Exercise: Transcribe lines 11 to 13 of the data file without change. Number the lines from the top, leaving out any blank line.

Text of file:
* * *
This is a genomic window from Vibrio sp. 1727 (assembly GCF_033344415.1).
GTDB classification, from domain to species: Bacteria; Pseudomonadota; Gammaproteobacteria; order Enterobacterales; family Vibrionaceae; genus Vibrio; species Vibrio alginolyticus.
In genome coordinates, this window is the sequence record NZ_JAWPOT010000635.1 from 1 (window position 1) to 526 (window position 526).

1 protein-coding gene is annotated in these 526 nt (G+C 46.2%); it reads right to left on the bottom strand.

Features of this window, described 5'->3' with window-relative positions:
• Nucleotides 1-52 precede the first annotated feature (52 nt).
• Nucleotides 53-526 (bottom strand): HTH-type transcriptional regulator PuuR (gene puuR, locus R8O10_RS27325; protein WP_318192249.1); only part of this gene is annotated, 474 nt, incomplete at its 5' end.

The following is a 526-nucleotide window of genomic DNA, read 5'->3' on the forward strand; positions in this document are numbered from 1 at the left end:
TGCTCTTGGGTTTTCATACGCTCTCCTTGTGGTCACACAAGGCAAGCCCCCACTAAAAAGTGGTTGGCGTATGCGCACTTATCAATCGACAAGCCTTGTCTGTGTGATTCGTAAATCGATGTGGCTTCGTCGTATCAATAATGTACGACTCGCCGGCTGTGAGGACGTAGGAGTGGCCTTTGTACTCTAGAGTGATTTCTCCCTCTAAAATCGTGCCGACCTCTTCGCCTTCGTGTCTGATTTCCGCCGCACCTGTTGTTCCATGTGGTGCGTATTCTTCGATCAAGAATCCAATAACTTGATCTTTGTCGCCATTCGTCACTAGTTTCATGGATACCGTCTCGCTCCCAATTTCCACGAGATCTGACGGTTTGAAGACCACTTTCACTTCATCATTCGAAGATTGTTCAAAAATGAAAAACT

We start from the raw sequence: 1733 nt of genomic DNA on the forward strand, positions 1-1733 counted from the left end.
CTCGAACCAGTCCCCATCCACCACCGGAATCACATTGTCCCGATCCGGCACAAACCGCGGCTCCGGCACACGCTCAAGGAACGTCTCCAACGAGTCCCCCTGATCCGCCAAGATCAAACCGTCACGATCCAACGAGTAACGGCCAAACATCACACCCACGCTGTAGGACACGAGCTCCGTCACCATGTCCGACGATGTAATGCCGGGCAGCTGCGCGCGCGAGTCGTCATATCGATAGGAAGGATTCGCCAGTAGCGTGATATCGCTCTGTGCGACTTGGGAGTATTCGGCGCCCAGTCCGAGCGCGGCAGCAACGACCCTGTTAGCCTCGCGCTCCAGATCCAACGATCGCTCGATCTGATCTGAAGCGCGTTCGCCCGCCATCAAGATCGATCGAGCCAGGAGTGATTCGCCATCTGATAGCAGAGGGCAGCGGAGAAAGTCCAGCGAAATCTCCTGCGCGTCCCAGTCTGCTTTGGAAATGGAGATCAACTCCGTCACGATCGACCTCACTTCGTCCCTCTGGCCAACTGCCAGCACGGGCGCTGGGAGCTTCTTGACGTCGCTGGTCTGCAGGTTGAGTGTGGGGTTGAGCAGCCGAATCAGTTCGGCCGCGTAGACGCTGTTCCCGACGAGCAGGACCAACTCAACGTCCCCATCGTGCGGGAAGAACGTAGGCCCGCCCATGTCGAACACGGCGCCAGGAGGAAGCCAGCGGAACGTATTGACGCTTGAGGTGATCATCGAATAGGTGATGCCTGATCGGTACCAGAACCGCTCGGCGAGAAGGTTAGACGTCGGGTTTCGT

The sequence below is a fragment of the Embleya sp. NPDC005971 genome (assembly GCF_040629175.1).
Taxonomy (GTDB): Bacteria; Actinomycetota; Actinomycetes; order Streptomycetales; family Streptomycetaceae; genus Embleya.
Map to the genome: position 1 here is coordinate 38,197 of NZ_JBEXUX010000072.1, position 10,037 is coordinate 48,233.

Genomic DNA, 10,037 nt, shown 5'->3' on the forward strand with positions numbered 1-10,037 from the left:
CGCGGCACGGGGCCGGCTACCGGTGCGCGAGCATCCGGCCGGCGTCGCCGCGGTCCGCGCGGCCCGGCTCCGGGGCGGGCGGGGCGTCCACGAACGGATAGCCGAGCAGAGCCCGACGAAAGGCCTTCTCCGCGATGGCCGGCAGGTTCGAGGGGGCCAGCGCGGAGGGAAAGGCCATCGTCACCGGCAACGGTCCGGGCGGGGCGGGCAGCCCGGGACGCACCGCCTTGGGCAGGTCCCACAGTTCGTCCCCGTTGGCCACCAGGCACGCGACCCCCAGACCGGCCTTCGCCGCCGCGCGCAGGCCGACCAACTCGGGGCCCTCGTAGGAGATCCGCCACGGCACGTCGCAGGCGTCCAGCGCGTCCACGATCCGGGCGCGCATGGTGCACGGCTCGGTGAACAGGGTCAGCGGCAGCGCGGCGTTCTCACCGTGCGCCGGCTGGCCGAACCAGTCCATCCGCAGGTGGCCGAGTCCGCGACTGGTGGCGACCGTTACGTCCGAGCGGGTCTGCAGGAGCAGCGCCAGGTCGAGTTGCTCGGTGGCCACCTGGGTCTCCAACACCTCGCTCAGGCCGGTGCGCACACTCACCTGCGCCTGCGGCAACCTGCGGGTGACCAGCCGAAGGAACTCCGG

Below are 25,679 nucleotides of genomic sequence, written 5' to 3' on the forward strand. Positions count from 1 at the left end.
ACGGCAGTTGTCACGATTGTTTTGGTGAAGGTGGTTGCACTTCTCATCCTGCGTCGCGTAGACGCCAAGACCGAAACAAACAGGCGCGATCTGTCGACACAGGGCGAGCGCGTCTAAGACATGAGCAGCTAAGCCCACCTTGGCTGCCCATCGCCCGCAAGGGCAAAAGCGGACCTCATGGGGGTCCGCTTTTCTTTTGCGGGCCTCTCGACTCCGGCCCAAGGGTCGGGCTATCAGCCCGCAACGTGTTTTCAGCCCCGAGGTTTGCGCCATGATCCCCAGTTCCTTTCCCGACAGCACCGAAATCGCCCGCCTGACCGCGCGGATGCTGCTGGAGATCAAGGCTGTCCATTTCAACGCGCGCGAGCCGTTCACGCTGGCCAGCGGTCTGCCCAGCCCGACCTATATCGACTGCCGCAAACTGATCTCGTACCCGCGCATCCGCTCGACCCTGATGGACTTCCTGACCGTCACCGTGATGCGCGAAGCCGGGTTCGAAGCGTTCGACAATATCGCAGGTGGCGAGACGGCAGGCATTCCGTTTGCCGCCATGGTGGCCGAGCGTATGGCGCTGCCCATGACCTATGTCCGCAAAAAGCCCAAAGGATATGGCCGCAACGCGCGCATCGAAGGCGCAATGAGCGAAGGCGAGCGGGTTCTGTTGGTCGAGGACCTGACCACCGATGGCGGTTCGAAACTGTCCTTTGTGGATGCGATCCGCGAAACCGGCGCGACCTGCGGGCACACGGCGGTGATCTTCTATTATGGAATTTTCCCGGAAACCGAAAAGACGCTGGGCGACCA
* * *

CTCGAACCAGTCCCCATCCACCACCGGAATCACATTGTCCCGATCCGGCACAAACCGCGGCTCCGGCACACGCTCAAGGAACGTCTCCAACGAGTCCCCCTGATCCGCCAAGATCAAACCGTCACGATCCAACGAGTAACGGCCAAACATCACACCCACGCTGTAGGACACGAGCTCCGTCACCATGTCCGACGATGTAATGCCGGGCAGCTGCGCGCGCGAGTCGTCATATCGATAGGAAGGATTCGCCAGTAGCGTGATATCGCTCTGTGCGACTTGGGAGTATTCGGCGCCCAGTCCGAGCGCGGCAGCAACGACCCTGTTAGCCTCGCGCTCCAGATCCAACGATCGCTCGATCTGATCTGAAGCGCGTTCGCCCGCCATCAAGATCGATCGAGCCAGGAGTGATTCGCCATCTGATAGCAGAGGGCAGCGGAGAAAGTCCAGCGAAATCTCCTGCGCGTCCCAGTCTGCTTTGGAAATGGAGATCAACTCCGTCACGATCGACCTCACTTCGTCCCTCTGGCCAACTGCCAGCACGGGCGCTGGGAGCTTCTTGACGTCGCTGGTCTGCAGGTTGAGTGTGGGGTTGAGCAGCCGAATCAGTTCGGCCGCGTAGACGCTGTTCCCGACGAGCAGGACCAACTCAACGTCCCCATCGTGCGGGAAGAACGTAGGCCCGCCCATGTCGAACACGGCGCCAGGAGGAAGCCAGCGGAACGTATTGACGCTTGAGGTGATCATCGAATAGGTGATGCCTGATCGGTACCAGAACCGCTCGGCGAGAAGGTTAGACGTCGGGTTTCGT

The sequence below is a fragment of the Embleya sp. NPDC005971 genome (assembly GCF_040629175.1).
Taxonomy (GTDB): Bacteria; Actinomycetota; Actinomycetes; order Streptomycetales; family Streptomycetaceae; genus Embleya.